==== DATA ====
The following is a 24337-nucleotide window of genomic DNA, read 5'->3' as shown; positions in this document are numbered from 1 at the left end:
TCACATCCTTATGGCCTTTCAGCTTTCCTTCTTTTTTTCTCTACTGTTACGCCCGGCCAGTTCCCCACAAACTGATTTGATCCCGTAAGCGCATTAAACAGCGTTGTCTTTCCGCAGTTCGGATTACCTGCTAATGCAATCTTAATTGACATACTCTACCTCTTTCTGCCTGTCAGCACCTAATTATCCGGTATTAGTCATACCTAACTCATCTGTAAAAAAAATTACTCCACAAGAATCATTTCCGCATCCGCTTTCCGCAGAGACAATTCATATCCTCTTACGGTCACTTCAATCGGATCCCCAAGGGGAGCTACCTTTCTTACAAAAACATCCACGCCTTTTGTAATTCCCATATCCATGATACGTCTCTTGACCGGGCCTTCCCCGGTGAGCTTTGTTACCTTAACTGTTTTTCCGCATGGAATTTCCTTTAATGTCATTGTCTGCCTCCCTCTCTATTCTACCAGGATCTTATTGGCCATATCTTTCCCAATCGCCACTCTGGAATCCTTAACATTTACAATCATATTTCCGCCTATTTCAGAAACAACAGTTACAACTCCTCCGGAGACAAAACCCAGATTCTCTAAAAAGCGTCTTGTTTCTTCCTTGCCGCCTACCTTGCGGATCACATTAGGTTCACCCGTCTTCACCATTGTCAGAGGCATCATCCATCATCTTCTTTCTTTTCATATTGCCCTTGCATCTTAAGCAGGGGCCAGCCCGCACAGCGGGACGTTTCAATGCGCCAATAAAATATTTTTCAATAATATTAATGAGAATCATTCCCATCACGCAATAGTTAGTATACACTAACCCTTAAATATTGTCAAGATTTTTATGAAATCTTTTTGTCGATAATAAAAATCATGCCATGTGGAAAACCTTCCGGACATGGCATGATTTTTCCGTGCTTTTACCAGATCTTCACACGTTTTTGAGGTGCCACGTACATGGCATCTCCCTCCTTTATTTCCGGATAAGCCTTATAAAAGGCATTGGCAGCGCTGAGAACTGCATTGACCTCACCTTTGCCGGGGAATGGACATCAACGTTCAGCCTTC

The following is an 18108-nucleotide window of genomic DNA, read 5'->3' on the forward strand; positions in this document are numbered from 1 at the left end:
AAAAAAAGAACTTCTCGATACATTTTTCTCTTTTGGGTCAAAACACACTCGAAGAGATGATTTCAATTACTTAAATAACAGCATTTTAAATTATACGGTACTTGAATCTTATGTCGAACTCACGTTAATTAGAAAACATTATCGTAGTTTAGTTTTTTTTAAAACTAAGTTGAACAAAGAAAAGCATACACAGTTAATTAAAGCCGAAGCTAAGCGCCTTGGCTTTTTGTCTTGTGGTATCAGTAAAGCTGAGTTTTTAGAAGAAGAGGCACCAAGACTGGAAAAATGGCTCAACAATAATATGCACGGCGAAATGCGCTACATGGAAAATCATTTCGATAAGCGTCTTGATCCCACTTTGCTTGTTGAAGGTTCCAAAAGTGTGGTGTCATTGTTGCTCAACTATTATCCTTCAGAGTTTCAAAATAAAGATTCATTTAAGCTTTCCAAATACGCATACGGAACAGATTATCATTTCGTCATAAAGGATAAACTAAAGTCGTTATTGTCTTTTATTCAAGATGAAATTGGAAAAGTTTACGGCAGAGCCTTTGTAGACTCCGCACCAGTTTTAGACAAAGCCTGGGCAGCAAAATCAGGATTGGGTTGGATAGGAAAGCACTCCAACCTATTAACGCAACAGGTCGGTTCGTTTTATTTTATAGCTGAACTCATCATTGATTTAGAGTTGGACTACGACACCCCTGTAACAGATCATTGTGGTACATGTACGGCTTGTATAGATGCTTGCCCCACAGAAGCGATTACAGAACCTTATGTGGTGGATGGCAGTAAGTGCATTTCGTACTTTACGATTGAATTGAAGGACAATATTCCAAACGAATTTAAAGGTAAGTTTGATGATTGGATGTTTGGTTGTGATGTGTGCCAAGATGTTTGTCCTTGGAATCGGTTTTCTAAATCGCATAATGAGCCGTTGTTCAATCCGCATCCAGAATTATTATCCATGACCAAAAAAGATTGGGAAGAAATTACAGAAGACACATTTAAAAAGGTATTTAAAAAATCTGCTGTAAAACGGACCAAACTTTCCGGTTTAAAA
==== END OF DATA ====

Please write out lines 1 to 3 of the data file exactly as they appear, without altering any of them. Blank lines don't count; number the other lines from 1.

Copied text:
The following is a 24337-nucleotide window of genomic DNA, read 5'->3' as shown; positions in this document are numbered from 1 at the left end:
TCACATCCTTATGGCCTTTCAGCTTTCCTTCTTTTTTTCTCTACTGTTACGCCCGGCCAGTTCCCCACAAACTGATTTGATCCCGTAAGCGCATTAAACAGCGTTGTCTTTCCGCAGTTCGGATTACCTGCTAATGCAATCTTAATTGACATACTCTACCTCTTTCTGCCTGTCAGCACCTAATTATCCGGTATTAGTCATACCTAACTCATCTGTAAAAAAAATTACTCCACAAGAATCATTTCCGCATCCGCTTTCCGCAGAGACAATTCATATCCTCTTACGGTCACTTCAATCGGATCCCCAAGGGGAGCTACCTTTCTTACAAAAACATCCACGCCTTTTGTAATTCCCATATCCATGATACGTCTCTTGACCGGGCCTTCCCCGGTGAGCTTTGTTACCTTAACTGTTTTTCCGCATGGAATTTCCTTTAATGTCATTGTCTGCCTCCCTCTCTATTCTACCAGGATCTTATTGGCCATATCTTTCCCAATCGCCACTCTGGAATCCTTAACATTTACAATCATATTTCCGCCTATTTCAGAAACAACAGTTACAACTCCTCCGGAGACAAAACCCAGATTCTCTAAAAAGCGTCTTGTTTCTTCCTTGCCGCCTACCTTGCGGATCACATTAGGTTCACCCGTCTTCACCATTGTCAGAGGCATCATCCATCATCTTCTTTCTTTTCATATTGCCCTTGCATCTTAAGCAGGGGCCAGCCCGCACAGCGGGACGTTTCAATGCGCCAATAAAATATTTTTCAATAATATTAATGAGAATCATTCCCATCACGCAATAGTTAGTATACACTAACCCTTAAATATTGTCAAGATTTTTATGAAATCTTTTTGTCGATAATAAAAATCATGCCATGTGGAAAACCTTCCGGACATGGCATGATTTTTCCGTGCTTTTACCAGATCTTCACACGTTTTTGAGGTGCCACGTACATGGCATCTCCCTCCTTTATTTCCGGATAAGCCTTATAAAAGGCATTGGCAGCGCTGAGAACTGCATTGACCTCACCTTTGCCGGGGAATGGACATCAACGTTCAGCCTTC

The following is an 18108-nucleotide window of genomic DNA, read 5'->3' on the forward strand; positions in this document are numbered from 1 at the left end: